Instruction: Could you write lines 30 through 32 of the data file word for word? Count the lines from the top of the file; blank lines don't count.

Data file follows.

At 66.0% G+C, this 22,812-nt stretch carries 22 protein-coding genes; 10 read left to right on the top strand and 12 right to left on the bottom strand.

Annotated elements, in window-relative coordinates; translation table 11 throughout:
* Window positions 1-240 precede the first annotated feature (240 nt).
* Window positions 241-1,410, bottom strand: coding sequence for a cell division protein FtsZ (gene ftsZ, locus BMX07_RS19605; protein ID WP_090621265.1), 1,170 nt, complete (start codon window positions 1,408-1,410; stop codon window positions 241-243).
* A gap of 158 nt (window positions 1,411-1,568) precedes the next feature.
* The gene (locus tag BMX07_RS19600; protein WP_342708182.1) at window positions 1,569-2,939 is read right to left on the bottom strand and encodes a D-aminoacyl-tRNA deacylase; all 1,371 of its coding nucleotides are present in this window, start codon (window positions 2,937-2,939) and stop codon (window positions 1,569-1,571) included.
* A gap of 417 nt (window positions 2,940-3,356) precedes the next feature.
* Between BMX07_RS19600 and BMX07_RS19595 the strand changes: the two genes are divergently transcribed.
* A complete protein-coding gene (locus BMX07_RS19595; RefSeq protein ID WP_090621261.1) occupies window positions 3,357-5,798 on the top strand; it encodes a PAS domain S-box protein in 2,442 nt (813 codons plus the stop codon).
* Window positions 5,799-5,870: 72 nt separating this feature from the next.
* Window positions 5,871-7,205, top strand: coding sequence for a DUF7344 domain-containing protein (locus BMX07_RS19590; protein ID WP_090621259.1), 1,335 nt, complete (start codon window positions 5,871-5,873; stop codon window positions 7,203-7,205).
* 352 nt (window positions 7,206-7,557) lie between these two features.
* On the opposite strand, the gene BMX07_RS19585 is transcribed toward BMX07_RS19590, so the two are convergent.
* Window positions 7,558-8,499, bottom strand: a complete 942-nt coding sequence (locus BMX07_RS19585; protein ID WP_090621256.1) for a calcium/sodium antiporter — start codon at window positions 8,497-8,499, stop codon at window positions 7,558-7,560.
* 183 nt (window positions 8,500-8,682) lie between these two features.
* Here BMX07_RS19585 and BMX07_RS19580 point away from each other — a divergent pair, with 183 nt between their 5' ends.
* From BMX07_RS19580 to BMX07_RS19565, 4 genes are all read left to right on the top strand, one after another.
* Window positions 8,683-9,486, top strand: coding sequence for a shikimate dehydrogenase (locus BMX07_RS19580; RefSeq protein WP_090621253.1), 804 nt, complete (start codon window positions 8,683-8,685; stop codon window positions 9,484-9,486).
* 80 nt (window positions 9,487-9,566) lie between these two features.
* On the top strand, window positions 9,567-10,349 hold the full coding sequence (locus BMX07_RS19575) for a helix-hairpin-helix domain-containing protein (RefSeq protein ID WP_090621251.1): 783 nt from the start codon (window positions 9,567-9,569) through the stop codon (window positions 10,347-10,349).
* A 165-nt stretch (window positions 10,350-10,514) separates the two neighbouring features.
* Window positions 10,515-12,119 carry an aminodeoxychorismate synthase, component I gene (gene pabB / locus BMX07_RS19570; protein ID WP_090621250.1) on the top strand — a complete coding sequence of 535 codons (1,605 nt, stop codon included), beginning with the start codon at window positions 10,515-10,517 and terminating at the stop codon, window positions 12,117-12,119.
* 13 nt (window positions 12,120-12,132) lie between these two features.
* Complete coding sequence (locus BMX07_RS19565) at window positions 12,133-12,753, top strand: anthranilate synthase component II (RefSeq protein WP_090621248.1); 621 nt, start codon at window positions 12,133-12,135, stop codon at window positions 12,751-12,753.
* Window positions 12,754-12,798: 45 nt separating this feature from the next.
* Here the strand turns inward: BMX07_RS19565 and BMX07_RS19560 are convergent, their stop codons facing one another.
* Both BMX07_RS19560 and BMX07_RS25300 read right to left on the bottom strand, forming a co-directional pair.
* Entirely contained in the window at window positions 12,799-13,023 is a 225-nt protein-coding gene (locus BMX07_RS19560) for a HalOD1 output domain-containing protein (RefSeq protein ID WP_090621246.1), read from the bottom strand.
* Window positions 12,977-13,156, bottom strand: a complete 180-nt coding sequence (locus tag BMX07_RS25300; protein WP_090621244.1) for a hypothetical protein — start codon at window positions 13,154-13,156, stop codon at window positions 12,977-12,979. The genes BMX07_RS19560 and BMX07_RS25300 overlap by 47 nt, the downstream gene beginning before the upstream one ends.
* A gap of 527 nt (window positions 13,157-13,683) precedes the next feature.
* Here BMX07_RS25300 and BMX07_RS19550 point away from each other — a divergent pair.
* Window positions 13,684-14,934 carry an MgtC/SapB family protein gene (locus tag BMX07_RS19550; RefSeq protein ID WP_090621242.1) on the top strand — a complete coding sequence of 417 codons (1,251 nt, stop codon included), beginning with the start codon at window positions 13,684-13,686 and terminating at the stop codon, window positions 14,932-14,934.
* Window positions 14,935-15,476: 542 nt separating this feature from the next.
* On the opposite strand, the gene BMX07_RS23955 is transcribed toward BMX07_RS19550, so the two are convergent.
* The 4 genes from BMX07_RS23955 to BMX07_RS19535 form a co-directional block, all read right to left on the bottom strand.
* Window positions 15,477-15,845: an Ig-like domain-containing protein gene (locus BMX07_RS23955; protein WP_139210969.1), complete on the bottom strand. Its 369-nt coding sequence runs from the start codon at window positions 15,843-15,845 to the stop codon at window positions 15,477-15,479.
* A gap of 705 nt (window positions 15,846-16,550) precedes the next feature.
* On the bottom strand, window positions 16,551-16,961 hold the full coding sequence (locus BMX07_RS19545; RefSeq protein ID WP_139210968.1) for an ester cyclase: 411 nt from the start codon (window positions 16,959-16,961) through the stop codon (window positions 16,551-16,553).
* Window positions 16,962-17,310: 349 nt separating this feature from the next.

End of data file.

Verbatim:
* A gap of 527 nt (window positions 13,157-13,683) precedes the next feature.
* Here BMX07_RS25300 and BMX07_RS19550 point away from each other — a divergent pair.
* Window positions 13,684-14,934 carry an MgtC/SapB family protein gene (locus tag BMX07_RS19550; RefSeq protein ID WP_090621242.1) on the top strand — a complete coding sequence of 417 codons (1,251 nt, stop codon included), beginning with the start codon at window positions 13,684-13,686 and terminating at the stop codon, window positions 14,932-14,934.